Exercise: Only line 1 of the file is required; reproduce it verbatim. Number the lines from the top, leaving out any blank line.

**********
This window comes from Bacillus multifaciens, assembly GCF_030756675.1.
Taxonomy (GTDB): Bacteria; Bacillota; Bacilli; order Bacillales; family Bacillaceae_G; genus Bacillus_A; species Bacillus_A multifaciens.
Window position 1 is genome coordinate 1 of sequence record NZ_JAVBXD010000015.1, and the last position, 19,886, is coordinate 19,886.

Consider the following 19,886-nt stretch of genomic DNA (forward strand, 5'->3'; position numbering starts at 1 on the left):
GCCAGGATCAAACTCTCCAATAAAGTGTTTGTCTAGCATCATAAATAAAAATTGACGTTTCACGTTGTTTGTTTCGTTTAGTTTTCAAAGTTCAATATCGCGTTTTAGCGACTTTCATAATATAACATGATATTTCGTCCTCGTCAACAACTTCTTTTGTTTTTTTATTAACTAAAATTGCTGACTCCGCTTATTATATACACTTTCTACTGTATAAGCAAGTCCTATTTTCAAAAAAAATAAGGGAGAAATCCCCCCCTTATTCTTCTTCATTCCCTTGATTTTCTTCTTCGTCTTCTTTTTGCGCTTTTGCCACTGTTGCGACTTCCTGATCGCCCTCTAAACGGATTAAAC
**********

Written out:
This window comes from Bacillus multifaciens, assembly GCF_030756675.1.